Lackland Air Force Base
Built in 1941 and originally part of Kelly Field, Lackland Air Force Base was established right at the start of World War II. The area was known as “The Hill” when it was part of Kelly Field and has grown from a small complex used for training to the location where every Air Force enlisted member receives their basic training. The base is also home to training for Security Forces and the Officer Candidate School. Visitors to the base can view multiple static displays of vintage aircraft. Lackland gained it’s own runway in 2001, but the primary mission remains training future enlisted members and officers.
Backstory and Context
Construction on the base started on June 15, 1941 and was originally used as a training center on Kelly Field before becoming independent. It would be known as the San Antonio Aviation Cadet Center. After the attack on Pearl Harbor, demand for military personnel skyrocketed and the War Department re-designated this as a pre-flight school and classification center for the U.S. Army Air Force. The SAACC grew quickly with 90,000 flight training cadets passing through the preflight school. By the end of 1942, recruits for basic training also started coming to the center to receive their training in a tent city on site. Throughout the course of WWII, the center offered multiple training missions for officer cadets as well as directly commissioned officers.
Following the end of World War II, the center closed on June 30, 1945. The area was later re-designated as the San Antonio District’s Army Air Forces Personnel Distribution Command. The facility was tasked with reassigning or separating soldiers from service overseas over the next year. While most war-time training camps closed, the Army re-designated "The Hill" as the Army Air Force Military Training Center on February 1, 1946. “The Hill” was given what would become it’s central mission which is providing basic military training for the U.S. Air Force. This new mission also brought the Officer Candidate School to San Antonio from Maxwell Field, Alabama. November 1 of the same year brought another re-designation as the Indoctrination Division.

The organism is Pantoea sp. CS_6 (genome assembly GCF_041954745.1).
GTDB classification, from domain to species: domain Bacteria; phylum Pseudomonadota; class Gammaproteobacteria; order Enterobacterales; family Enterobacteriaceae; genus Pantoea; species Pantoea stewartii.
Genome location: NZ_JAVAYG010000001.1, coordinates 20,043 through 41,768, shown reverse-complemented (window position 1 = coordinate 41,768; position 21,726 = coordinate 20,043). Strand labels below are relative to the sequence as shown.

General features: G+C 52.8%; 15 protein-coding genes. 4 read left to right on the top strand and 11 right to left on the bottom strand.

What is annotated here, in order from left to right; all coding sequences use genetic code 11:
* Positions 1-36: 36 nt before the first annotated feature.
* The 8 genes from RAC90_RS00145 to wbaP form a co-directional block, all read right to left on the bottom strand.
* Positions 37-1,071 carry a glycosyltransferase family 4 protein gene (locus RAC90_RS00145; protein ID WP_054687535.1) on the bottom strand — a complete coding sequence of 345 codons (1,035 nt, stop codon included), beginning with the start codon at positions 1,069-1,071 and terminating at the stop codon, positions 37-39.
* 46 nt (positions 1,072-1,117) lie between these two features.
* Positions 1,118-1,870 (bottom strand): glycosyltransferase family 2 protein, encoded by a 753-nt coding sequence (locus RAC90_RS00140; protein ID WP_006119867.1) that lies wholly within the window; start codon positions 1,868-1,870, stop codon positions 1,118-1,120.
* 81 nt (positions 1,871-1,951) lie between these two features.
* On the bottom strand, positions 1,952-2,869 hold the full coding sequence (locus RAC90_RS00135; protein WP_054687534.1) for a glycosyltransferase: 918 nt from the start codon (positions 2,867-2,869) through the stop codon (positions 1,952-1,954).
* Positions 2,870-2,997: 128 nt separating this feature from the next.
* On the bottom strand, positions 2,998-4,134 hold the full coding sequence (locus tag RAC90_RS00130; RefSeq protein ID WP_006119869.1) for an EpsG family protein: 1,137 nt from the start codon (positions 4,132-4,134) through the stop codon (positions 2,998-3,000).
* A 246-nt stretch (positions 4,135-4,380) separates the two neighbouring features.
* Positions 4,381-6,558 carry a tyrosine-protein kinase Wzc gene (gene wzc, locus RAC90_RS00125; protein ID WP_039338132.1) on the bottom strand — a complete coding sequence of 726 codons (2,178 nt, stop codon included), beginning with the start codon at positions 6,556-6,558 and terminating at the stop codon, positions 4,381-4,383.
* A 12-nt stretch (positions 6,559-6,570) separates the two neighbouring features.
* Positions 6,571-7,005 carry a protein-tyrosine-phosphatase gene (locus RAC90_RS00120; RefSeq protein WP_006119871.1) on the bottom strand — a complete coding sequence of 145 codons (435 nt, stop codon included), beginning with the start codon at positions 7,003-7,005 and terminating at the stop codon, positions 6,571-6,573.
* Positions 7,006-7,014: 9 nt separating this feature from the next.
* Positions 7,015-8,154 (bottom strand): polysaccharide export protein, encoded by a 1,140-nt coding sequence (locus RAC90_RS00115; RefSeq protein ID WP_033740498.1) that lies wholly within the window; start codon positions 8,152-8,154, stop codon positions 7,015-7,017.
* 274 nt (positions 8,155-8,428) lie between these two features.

After all of these name changes, the War Department decided to name the facility after Brigadier General Frank D. Lackland, the officer who originated the idea of aviation cadet reception and training at Kelly Field. On July 11, 1947, Lackland became the official name of the base that would become known as “the gateway to the Air Force.” The first permanent technical training at the base came in 1954, when the OCS implemented the USAF Recruiting Course with the first technical training unit. The next year, cryptographic equipment maintenance training came from Scott Air Force Base in Illinois.
In 1958, new missions relating to air police training appeared at the base. Until 1962, the Officer Candidate School was producing reserve officers from the enlisted corps. The Officer Training School commissioned college graduates with no previous service as well as airmen who received undergraduate degrees until the school moved to Maxwell in 1993.
Lackland’s infrastructure was heavily outdated with mostly temporary buildings that dated back to World War II and still remained there through the Korean War. This prompted a big mobilization and building project for the base.
The first wing of the permanent hospital went up in 1957 with an additional wing being added in 1961 bringing the total beds for the base to 1,000 and displacing most of the temporary buildings that acted as the hospital complex. 109 World War II barracks were torn down and replaced by the main Base Exchange Complex. There was additional facilities built for recruit housing and training between 1966 and 1971. Permanent dormitories and personnel quarters became a priority in 1976 as the temporary structures were being removed. In April 2001, Kelly Field closed and transferred it’s operation missions and property west of the hanger line to Lackland, giving the base it’s own personal runway. The base is still in use today.
"JBSA-Lackland." Joint Base San Antonio. Accessed April 25, 2019. https://www.jbsa.mil/Information/History/JBSA-Lackland/.
“Lackland AFB, Military Base,” Military.com Accessed August 3rd 2021. https://www.google.com/amp/s/www.military.com/base-guide/lackland-air-force-base/amp